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About the Photos

Most of the photos on this site were extracted from reference images (high-resolution tiffs, 20 to 200 megabytes in size) from the Library of Congress research archive. (To query the database click here.) Many were digitized by LOC contractors using a Sinar studio back. They are adjusted by your webmaster for contrast and color in Photoshop before being downsized and turned into the jpegs you see here.

 
 
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VINTAGRAPH • WPA • WWII • FLY CANADIAN PACIFIC, c. 1950s

Cars+Trucks

Formal Thursday: 1903

Formal Thursday: 1903

November 1903. "General office, Leland & Faulconer Manufacturing Co., Detroit." At left: Henry Leland, founder of both the Cadillac and Lincoln motor car brands. 8x10 inch glass negative, Detroit Photographic Co. View full size.

 

Weaverville: 1934

Weaverville: 1934

March 10, 1934 "Weaverville, Trinity County, California. General view looking west." Not much evidence of a Great Depression other than the NRA sign in a store window. Photo by Roger Sturtevant for the Historic American Buildings Sur­vey. We wonder if he ever crossed paths with Dorothea Lange. View full size.

 

Tractor Pull: 1920

Tractor Pull: 1920

Washington, D.C., circa 1920. "Army car at Connecticut Avenue Bridge." Another view of the modified Model T last seen here under review. Note the repurposed New York license plate with U.S. ARMY ORD(NANCE) DEPT painted on the back. Harris & Ewing Collection glass negative. View full size.

 

The Old Mint: 1940

The Old Mint: 1940

        U.S. Government bought property of Curtis, Perry & Ward, assayers, for $335,000 and reconstructed building as fireproof three-story brick. Opened as U.S. Mint April 3, 1854. Old building razed 1874. New Sub-Treasury built 1875-1877, four-story pressed brick on granite sills. Building partially destroyed by fire and dynamited in 1906 earthquake ($13 million in gold saved in basement vaults). Restored as one-story building. Passed into private hands in 1915. —HABS, 1940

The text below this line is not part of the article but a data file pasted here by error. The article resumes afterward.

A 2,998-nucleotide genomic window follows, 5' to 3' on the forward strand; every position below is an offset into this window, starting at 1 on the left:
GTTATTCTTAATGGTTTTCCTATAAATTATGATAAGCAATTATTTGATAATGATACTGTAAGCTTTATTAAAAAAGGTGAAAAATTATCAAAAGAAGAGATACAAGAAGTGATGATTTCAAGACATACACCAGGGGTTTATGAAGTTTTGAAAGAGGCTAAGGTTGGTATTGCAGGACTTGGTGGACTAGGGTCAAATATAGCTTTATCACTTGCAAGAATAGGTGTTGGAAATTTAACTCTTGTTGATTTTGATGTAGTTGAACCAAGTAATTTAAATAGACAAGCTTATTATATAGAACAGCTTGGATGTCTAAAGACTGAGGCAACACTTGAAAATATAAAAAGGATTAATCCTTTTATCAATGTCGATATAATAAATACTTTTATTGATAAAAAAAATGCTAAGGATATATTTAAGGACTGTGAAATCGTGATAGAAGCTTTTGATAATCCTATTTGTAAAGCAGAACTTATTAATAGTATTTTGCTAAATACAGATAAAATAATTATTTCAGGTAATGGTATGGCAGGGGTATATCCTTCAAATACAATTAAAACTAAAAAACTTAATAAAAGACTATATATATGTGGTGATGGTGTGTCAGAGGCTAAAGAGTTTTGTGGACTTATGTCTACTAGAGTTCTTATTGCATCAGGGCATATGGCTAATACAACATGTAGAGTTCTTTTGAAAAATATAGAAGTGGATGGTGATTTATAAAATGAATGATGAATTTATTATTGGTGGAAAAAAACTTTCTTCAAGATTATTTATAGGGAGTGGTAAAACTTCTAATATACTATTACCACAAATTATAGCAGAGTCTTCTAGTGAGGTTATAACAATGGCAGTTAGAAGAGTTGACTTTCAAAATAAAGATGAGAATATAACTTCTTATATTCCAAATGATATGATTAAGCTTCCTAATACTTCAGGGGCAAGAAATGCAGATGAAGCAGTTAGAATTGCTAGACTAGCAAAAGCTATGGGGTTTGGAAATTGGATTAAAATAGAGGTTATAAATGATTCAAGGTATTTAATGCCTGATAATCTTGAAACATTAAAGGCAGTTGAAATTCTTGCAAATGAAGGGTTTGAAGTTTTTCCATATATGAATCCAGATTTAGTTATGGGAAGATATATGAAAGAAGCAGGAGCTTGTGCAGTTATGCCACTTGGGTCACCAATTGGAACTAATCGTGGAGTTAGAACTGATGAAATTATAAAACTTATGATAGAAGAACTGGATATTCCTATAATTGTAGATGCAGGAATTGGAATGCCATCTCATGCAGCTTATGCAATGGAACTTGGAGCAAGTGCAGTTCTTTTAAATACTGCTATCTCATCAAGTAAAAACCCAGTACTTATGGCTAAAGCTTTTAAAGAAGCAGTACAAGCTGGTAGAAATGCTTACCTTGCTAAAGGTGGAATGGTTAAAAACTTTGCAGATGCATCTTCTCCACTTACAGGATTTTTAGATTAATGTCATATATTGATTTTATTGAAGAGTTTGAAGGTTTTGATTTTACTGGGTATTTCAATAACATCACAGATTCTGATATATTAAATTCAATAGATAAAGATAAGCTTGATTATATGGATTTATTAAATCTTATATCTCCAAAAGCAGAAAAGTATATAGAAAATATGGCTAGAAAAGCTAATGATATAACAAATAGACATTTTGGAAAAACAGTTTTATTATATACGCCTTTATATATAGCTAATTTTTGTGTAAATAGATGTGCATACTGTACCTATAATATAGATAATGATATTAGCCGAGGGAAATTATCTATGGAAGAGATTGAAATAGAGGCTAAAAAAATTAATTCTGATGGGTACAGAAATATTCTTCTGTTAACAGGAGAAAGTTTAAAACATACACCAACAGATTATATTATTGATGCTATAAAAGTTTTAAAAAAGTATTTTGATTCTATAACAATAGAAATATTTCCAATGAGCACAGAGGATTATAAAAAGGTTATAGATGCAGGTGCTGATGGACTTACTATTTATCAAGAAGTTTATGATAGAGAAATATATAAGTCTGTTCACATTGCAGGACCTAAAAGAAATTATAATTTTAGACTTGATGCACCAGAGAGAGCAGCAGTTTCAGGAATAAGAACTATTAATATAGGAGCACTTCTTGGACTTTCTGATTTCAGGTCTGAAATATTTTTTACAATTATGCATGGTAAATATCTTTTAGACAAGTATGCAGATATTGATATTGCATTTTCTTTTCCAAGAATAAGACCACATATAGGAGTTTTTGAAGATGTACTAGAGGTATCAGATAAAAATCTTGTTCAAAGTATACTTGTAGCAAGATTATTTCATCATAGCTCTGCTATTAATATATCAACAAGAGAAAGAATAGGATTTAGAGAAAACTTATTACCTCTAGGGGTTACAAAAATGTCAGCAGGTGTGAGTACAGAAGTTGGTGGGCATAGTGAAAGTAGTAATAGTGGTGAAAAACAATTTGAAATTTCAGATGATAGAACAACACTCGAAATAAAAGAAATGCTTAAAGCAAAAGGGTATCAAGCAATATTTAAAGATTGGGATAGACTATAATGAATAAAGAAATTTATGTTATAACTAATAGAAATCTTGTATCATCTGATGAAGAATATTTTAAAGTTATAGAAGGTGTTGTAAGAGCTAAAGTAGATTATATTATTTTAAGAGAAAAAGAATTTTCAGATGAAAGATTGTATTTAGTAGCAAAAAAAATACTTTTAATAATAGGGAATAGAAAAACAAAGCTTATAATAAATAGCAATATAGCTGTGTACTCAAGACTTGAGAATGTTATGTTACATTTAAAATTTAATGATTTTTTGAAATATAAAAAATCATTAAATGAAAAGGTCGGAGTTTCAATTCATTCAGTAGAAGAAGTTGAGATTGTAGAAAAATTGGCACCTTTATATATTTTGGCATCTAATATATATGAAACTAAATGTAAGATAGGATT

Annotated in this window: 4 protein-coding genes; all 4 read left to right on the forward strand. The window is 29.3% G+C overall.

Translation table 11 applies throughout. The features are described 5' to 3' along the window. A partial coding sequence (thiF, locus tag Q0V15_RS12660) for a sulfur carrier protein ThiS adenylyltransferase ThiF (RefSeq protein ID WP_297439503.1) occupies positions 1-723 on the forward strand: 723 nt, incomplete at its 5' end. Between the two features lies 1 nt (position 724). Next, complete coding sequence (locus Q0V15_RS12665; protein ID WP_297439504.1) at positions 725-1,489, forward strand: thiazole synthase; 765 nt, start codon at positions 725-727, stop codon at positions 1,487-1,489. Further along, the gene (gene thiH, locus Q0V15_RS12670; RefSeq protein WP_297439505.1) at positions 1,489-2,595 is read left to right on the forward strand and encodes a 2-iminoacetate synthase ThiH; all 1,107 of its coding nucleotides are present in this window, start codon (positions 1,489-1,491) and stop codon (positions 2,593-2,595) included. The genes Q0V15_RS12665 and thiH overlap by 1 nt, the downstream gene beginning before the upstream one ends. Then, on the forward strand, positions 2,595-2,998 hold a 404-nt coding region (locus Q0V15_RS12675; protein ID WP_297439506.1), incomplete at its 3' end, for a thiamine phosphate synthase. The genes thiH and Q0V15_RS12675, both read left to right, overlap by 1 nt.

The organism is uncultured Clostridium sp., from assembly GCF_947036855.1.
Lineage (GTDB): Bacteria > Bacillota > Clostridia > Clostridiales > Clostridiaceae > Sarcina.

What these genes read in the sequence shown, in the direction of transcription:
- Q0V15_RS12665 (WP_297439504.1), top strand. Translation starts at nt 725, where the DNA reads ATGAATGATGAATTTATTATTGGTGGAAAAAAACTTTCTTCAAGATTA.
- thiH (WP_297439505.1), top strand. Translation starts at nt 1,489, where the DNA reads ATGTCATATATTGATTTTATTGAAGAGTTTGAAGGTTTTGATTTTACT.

March 1940. "McCoy Label Co., old U.S. Sub-Treasury & Mint, 608 Commercial Street, San Francisco." Break time for the label-gummers. Photo by A.J. Wittlock for the Historic American Buildings Survey. View full size.

 

T Rex: 1920

T Rex: 1920

        UPDATE: Click here for another view.

Washington, D.C., circa 1920. "Army car at Connecticut Avenue Bridge." A sort of Model T on steroids. Harris & Ewing Collection glass negative. View full size.

 

Flood Mansion: 1940

Flood Mansion: 1940

        James Clair Flood Mansion (now Pacific Union Club), 1000 California Street, San Francisco. Built 1885-86; Augustus Laver, architect. Reputed cost of about $1 million. Flood died 1889; Mrs. Flood, 1897. Descendants occupied until fire of 1906 gutted interior. Acquired by Pacific Union Club about 1909 and remodeled by Willis Polk in 1910. New England brownstone shell (said to be first brownstone west of Mississippi); Italianate ornamental details. Fence of bronze by W.T. Garratt, at cost estimated from $30,000 to $60,000. Only Nob Hill house to survive fire. —HABS, 1940

March 1940. The Flood Mansion in San Francisco, last seen here after being gutted by fire following the 1906 earthquake, 108 years ago today. Photo by A.J. Wittlock for the Historic American Buildings Survey. View full size.

 

Mizpah Arch: 1908

Mizpah Arch: 1908

Denver, Colorado, circa 1908. "Welcome arch at Union Depot looking down 17th Street." The arch, with the Hebrew benediction "mizpah" soon replacing WELCOME on the other (departure) side, was torn down in 1931. View full size.

 
 
THE 100-YEAR-OLD PHOTO BLOG
Shorpy.com | History in HD is a vintage photo blog featuring thousands of high-definition images from the 1850s to 1950s. The site is named after Shorpy Higginbotham, a teenage coal miner who lived 100 years ago.

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